On March 2nd, 2023, Tennessee Governor Bill Lee signed a bill into law that makes public drag performances illegal. The law classifies “male or female impersonators” as an “adult cabaret performance” and bans them from public property or anywhere they could potentially be seen by minors. People convicted of their first offense would face misdemeanor charges, punishable by up to a year in prison, while anyone convicted a second time would face felony charges and could be jailed for up to six years.
Many organizations, such as the ACLU, have publicly condemned this law by saying that its terms are vague and that it deliberately seeks to harm the LGBTQIA+ community. The law makes no differentiation between people in drag and transgender people, meaning that it would be possible for a trans person in Tennessee to be arrested for doing anything that could possibly be classified as “harmful to minors.” There is also no distinction between a “male or female impersonator” and an actor, meaning someone performing a role of a different gender in a play could receive criminal charges.
“The language is vague enough that…They could say I, just going about my daily life, am an ‘impersonator,’’ said Dahron Johnson, a trans outreach worker, in an interview with the New York Times.
Performers across America have been affected by this law. A New York drag queen who goes by Monalisa said that, “I’m performing not for myself but for my sisters and brothers in the LGBTQIA community in Tennessee–legislation was just passed that will essentially force our community back into the closet.”
Gov. Bill Lee also recently signed a ban into law on gender-affirming healthcare being given to minors in the state.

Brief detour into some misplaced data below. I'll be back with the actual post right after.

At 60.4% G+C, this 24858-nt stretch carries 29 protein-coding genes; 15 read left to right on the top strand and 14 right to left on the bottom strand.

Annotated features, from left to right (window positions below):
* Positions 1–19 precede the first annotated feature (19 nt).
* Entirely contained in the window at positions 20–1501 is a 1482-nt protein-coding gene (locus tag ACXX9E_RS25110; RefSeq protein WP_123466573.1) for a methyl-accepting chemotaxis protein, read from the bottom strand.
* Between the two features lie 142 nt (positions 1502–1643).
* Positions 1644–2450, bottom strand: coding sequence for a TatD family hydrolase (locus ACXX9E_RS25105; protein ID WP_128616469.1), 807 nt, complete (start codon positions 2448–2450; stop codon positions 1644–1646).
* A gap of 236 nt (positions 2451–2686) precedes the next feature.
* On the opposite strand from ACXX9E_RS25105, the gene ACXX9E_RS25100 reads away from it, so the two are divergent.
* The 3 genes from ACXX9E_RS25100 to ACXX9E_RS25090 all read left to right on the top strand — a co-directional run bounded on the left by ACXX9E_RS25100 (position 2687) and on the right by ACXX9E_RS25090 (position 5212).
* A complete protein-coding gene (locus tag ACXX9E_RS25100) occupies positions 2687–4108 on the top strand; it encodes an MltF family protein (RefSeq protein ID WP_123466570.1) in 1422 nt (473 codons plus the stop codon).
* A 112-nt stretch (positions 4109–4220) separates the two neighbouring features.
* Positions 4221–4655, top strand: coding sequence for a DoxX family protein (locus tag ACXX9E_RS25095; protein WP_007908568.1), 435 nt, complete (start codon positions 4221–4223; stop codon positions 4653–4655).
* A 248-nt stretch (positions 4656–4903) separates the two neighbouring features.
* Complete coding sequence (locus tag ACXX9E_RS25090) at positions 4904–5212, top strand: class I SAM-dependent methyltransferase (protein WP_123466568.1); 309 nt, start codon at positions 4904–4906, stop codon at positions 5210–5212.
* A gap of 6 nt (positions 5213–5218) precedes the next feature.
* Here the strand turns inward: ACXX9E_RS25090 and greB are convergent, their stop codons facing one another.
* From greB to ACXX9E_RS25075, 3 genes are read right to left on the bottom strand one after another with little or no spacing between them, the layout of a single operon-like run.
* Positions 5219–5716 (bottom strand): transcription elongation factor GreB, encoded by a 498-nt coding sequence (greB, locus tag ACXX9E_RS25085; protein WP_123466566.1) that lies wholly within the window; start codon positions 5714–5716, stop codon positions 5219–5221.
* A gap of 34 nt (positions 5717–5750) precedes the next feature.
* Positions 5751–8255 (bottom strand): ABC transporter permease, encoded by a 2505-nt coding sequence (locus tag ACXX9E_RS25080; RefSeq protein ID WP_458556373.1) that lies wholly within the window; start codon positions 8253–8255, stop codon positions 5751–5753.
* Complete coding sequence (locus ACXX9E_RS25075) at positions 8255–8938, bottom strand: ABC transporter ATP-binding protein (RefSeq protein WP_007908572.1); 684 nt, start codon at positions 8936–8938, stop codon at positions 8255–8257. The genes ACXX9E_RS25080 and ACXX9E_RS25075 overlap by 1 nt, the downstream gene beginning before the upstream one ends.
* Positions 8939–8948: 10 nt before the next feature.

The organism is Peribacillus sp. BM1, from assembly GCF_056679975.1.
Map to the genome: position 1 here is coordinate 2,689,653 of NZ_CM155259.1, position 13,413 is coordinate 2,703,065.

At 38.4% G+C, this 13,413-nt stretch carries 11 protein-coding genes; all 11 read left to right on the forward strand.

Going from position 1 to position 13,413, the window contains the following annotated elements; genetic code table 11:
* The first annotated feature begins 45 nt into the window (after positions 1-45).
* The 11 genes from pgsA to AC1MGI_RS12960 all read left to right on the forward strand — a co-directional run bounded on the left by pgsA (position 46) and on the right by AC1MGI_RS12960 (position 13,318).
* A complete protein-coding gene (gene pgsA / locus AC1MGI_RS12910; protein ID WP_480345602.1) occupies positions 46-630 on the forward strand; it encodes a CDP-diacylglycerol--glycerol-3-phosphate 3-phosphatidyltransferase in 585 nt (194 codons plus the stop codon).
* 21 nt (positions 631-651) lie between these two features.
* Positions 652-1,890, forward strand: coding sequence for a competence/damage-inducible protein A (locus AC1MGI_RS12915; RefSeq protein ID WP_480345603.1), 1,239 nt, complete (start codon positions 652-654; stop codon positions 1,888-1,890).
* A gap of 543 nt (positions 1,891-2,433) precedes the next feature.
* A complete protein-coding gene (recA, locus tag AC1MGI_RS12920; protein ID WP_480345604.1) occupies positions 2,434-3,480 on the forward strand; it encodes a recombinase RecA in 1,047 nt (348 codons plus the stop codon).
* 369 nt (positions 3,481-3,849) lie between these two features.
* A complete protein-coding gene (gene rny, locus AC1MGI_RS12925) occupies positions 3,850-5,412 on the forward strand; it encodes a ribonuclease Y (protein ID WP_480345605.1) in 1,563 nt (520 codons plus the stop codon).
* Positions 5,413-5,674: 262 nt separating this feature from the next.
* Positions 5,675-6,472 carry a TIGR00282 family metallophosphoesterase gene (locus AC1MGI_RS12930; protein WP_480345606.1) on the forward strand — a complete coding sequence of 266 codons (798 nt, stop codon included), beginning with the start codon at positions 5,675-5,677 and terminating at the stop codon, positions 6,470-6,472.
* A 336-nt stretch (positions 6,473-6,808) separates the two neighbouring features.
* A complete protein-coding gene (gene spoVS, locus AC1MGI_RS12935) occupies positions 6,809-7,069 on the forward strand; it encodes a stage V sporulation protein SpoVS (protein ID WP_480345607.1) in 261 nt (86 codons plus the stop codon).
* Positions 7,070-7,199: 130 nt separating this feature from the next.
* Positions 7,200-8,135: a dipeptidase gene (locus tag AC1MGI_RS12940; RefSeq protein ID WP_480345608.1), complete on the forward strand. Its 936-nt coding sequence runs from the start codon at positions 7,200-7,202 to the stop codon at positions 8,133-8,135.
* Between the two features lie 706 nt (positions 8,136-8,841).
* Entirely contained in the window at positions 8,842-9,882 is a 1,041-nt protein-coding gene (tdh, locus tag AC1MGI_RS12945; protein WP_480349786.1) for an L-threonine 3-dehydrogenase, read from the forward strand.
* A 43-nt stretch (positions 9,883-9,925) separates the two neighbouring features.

The law states, “that medical procedures that alter a minor’s hormonal balance…are harmful to a minor when these medical procedures are performed for the purpose of enabling a minor to identify with… a purported identity inconsistent with the minor’s sex.”
This bill only states that gender-affirming care is harmful for trans children and teenagers. Cisgender minors are still permitted to receive hormone therapies, which are common among both cis and trans teenagers. Gender-affirming care for trans teenagers has been shown to reduce suicide rates by up to 73%. Groups like the ACLU and the Trevor Project, a nonprofit focused on suicide prevention for queer youth, have condemned this law.
The Trevor Project stated that, “decisions about transgender medical care should be made between trans patients, their doctors, and their families. Politicians have no business deciding these personal matters.”
Despite the 2015 Supreme Court decision in Obergefell v. Hodges, which legalized same-sex marriage throughout the United States, Tennessee also recently passed a bill allowing individual county clerks to deny marriage licenses to queer couples based on religious beliefs. It also threatens the rights of interracial couples, whose marriages were legalized nationwide in the 1967 Supreme Court case Loving v. Virginia, and anyone else whose relationship could potentially go against a clerk’s personal “conscience or religious beliefs,” according to the language of the bill.
Tennessee’s recent new laws are indicative of a wider pattern across the United States. 487 anti-trans bills have been introduced in a total of 46 states in 2023 alone.